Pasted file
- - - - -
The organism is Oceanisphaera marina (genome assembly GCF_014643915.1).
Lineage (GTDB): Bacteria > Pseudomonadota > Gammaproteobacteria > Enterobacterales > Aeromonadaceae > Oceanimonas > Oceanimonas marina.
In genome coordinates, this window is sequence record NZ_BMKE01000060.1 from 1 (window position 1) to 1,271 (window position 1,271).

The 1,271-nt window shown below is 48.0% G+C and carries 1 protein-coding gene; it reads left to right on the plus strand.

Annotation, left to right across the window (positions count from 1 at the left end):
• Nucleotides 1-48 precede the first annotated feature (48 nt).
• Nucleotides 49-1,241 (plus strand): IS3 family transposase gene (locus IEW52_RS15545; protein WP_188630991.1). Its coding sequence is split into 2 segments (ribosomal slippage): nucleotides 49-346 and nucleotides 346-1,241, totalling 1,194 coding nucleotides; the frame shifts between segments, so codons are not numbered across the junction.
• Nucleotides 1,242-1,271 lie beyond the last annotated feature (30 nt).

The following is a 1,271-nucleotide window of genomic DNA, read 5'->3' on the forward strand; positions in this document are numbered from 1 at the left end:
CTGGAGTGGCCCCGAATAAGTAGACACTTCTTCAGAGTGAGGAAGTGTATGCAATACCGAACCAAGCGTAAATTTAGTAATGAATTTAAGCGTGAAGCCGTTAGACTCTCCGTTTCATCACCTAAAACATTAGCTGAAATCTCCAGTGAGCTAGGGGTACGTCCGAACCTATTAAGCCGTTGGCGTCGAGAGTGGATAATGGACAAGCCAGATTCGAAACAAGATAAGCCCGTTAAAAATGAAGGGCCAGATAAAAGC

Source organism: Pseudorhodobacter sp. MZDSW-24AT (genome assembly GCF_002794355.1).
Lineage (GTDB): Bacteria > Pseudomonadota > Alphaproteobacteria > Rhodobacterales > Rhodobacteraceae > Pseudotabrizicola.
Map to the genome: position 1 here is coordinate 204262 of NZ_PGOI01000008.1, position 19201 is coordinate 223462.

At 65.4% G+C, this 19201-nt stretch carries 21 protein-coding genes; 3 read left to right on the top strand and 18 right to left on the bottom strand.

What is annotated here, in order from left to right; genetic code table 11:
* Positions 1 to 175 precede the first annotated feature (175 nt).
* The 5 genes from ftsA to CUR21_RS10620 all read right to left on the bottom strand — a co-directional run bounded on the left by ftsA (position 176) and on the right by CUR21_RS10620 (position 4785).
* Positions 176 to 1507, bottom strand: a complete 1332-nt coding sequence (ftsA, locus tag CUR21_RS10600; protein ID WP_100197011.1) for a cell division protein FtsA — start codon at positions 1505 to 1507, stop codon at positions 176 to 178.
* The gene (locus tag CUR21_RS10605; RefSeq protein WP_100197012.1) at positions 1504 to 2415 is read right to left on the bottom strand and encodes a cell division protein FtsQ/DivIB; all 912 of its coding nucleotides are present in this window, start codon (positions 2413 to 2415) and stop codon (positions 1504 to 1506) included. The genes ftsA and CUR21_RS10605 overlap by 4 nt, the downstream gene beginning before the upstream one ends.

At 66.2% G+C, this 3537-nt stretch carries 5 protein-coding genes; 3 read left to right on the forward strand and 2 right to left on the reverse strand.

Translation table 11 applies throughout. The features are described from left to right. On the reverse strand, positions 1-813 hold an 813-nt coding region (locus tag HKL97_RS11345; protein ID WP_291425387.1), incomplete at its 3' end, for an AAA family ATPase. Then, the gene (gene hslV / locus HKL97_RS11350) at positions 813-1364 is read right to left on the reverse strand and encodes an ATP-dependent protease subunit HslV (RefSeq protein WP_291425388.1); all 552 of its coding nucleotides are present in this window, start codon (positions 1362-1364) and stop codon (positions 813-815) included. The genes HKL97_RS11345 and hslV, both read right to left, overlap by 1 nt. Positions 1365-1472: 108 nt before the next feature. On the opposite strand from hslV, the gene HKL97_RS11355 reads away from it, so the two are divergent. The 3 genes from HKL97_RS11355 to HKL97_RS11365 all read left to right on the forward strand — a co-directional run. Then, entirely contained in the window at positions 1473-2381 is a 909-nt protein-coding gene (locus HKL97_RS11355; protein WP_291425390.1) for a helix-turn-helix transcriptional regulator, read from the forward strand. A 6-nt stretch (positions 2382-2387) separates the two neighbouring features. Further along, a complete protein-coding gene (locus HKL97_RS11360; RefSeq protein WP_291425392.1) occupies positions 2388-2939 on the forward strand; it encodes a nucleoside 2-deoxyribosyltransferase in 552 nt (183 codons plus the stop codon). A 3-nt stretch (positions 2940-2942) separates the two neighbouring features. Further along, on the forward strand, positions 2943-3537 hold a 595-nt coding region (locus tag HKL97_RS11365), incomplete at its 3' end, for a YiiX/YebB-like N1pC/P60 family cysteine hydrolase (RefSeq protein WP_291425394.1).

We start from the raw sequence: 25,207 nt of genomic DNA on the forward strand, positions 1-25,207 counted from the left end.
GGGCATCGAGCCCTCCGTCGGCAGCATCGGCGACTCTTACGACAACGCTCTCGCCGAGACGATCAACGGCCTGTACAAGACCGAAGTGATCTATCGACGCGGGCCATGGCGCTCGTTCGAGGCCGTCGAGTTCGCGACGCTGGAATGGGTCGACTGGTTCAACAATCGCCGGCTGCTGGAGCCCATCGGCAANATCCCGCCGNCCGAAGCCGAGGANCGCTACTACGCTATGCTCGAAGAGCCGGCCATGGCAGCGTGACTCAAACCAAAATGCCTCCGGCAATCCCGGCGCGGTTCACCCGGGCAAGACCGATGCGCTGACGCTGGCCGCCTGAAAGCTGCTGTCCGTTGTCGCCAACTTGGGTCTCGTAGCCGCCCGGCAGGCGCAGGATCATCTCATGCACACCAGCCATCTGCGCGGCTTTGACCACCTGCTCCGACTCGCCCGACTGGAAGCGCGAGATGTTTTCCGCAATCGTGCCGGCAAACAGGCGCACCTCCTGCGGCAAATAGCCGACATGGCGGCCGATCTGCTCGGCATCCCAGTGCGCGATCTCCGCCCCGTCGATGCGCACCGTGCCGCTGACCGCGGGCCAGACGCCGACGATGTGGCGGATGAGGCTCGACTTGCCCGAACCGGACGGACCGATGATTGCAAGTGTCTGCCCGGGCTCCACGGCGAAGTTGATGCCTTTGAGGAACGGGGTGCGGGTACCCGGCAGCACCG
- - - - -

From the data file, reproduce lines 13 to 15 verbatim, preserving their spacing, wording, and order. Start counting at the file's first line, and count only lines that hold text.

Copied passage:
Map to the genome: position 1 here is coordinate 204262 of NZ_PGOI01000008.1, position 19201 is coordinate 223462.

At 65.4% G+C, this 19201-nt stretch carries 21 protein-coding genes; 3 read left to right on the top strand and 18 right to left on the bottom strand.

What is annotated here, in order from left to right; genetic code table 11: